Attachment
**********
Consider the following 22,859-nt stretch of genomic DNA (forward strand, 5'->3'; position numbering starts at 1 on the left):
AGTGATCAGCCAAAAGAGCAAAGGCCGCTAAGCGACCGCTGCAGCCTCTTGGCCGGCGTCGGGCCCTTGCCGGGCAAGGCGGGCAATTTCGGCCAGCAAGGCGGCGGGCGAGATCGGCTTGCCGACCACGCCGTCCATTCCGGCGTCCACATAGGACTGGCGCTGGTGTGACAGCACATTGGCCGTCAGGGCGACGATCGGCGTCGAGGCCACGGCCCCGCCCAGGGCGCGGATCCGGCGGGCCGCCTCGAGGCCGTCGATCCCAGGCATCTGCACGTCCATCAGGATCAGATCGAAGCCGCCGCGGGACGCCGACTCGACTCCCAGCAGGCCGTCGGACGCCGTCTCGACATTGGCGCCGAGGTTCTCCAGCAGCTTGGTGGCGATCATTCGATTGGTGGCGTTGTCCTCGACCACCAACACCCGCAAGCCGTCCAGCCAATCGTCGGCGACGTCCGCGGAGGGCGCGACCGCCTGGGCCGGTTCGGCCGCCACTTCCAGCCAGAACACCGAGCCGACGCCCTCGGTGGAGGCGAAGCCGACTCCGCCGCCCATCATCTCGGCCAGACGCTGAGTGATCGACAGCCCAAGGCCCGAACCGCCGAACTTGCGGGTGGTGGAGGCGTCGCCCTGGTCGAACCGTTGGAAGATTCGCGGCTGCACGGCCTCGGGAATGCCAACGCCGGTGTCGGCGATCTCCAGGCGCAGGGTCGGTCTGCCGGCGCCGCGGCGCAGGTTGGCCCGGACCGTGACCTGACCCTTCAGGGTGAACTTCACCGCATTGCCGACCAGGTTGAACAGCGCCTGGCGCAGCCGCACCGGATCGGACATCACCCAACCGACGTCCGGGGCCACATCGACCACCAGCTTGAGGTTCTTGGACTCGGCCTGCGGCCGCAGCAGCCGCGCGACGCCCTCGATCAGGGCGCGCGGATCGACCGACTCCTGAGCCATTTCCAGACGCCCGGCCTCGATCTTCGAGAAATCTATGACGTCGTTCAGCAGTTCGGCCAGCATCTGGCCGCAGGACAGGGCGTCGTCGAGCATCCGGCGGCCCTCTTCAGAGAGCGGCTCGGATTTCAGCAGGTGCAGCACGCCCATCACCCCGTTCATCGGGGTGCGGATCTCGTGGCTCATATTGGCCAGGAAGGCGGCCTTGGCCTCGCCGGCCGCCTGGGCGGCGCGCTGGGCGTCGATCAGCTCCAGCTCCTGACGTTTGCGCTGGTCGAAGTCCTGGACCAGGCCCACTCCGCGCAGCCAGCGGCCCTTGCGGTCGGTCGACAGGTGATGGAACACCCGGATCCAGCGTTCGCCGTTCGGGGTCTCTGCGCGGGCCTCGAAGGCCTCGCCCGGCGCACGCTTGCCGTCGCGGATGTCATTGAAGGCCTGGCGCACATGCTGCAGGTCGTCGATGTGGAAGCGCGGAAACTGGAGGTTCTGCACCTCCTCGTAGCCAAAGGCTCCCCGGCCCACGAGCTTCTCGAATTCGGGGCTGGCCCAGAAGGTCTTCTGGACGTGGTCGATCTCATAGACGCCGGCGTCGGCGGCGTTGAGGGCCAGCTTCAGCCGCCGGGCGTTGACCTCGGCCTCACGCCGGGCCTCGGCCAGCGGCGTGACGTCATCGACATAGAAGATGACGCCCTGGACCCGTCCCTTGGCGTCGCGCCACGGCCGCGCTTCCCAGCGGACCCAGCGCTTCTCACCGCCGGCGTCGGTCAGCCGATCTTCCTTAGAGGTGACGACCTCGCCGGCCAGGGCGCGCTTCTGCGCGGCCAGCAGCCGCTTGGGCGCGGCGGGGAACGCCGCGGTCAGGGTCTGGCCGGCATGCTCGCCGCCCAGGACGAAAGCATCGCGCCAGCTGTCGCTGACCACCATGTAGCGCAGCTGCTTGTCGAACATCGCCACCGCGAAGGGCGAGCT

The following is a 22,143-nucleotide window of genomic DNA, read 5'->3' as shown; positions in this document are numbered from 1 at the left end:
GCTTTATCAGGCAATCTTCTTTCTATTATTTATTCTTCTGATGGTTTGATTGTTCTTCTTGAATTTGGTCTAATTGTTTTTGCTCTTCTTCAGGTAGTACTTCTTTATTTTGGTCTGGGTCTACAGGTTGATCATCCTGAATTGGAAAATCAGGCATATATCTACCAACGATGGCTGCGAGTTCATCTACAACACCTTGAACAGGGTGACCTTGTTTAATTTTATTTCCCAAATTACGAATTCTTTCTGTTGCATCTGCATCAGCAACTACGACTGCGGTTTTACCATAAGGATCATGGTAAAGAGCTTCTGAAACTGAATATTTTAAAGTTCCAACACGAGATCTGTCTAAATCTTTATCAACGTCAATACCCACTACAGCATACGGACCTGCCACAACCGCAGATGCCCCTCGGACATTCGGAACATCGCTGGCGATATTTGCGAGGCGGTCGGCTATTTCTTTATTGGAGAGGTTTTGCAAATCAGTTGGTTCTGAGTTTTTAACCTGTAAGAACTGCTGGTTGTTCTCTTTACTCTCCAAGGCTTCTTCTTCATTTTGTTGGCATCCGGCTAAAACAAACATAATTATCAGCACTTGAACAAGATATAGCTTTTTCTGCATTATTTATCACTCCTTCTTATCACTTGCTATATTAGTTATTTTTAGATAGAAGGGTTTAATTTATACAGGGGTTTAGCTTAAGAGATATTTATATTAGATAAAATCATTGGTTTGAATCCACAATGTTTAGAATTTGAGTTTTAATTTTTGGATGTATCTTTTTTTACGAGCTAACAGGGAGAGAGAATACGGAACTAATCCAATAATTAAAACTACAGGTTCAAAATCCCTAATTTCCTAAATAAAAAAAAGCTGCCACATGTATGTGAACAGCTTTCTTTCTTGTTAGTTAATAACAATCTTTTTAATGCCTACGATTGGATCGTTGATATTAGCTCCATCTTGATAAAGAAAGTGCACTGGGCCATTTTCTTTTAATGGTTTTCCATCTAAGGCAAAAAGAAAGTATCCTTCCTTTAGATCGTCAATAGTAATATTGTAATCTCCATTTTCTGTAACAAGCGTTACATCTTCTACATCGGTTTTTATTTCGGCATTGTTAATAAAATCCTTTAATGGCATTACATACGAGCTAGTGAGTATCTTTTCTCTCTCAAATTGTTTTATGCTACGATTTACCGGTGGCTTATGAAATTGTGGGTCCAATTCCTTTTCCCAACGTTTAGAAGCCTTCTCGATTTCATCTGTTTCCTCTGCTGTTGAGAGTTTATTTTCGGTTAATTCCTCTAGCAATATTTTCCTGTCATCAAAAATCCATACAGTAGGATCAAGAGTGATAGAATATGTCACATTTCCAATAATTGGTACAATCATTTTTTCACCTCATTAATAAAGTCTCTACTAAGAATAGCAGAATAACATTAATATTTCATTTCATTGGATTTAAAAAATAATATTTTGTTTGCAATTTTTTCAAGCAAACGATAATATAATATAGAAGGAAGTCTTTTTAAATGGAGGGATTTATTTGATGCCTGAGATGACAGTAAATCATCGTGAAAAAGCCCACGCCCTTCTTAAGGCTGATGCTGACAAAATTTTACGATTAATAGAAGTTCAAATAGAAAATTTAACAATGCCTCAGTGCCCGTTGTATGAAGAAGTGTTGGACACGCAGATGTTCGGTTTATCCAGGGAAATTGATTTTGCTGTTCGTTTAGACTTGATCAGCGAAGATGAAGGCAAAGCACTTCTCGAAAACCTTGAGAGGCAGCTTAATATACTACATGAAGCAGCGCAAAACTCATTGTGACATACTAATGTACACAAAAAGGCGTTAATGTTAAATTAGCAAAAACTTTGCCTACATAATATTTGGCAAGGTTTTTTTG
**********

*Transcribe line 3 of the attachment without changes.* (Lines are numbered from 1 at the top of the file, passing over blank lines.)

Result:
The following is a 22,143-nucleotide window of genomic DNA, read 5'->3' as shown; positions in this document are numbered from 1 at the left end: